Two or three years ago I went for a walk through Kaisariani with my camera. I wanted to preserve some images before they’re gone.
In 1922, when the refugees came from Asia Minor, one of the places where they settled in Athens was in Kaisariani. Housing projects like these were set up for them here and in other areas.
People still live in some of these apartments. Kaisariani saw a lot of action during the civil war, and most of the holes in the walls were made by bullets. Many people want to preserve the buildings for historical reasons.
A few days ago I was standing at the 224 bus stop, which is just to the left of the trees in the distance. Across the street from the bus stop used to be a building like these, with the same kind of bullet holes. It’s been torn down and will be replaced by a new building a few storeys taller than the ones in the distance.
People were still living in the upper floor, where the shutters are more freshly painted to the far right and left. (Only the room at the corner seems uninhabited.) They would enter through a courtyard to the right and go up some stairs.
I took this picture because I liked the drug store and the old sign. At the time I wasn’t aware of the fact that there was a journalist, novelist, and documentary maker of the same name, Stelios Kouloglou. Maybe it’s a coincidence, or maybe his grandfather came over from Asia Minor and set up this shop.
When I get a job (which had better be soon) I’m going to get a digital camera and go back.
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“There were Cypriots here, Lebanese, Armenians, Alexandrians, the island Greeks, the northern Greeks, the old men and women of the epic separation, their children, grandchildren, the Greeks of Smyrna and Constantinople. Their true home was to the spacious east, the dream, the great idea. Everywhere the pressure of remembrance. The black memory of civil war, children starving. Through the mountains we see it in the lean faces of men in flyspeck villages, stubble on their jaws. They sit beneath the meter on the cafe wall. There’s a bleakness in their gazing, an unrest. How many dead in your village? Sisters, brothers. The women walk past with donkeys carrying bricks. There were times when I thought Athens was a denial of Greece, literally a paving over of this blood memory, the faces gazing out of stony landscapes. As the city grew it would consume the bitter history around it until nothing was left but gray streets, the six-storey buildings with laundry flying from the rooftops. Then I realised the city itself was an invention of people from lost places, people forcibly resettled, fleeing war and massacre and each other, hungry, needing jobs. They were exiled home, to Athens, which spread toward the sea and over the lesser hills out into the Attic plain, direction-seeking. A compass rose of memory.”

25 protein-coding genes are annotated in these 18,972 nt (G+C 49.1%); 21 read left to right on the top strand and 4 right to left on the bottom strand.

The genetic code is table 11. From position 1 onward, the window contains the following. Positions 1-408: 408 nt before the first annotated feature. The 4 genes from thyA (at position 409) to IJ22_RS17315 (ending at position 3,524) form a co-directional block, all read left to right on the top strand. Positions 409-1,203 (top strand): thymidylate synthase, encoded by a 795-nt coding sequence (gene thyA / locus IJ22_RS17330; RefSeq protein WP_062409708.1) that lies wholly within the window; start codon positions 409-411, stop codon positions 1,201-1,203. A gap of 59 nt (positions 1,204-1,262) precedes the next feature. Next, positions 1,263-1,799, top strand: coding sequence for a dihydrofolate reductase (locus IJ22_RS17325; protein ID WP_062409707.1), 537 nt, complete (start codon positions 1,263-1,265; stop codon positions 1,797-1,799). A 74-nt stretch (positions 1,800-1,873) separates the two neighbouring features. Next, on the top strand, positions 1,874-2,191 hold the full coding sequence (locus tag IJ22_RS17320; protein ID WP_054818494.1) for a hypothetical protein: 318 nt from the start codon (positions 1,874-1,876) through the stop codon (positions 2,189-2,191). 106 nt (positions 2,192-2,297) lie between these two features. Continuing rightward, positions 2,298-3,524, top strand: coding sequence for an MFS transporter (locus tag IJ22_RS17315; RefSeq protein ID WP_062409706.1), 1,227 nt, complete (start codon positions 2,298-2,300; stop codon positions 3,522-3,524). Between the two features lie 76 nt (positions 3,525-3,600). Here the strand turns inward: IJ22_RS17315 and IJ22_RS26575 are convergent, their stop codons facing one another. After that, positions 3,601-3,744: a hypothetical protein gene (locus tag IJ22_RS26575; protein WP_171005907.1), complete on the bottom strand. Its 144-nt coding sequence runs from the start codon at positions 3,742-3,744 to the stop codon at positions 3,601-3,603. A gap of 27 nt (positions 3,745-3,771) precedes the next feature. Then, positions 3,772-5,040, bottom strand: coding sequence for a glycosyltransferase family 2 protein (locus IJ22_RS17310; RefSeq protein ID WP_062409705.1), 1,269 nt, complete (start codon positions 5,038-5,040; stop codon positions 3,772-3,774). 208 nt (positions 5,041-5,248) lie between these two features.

Don DeLillo, The Names.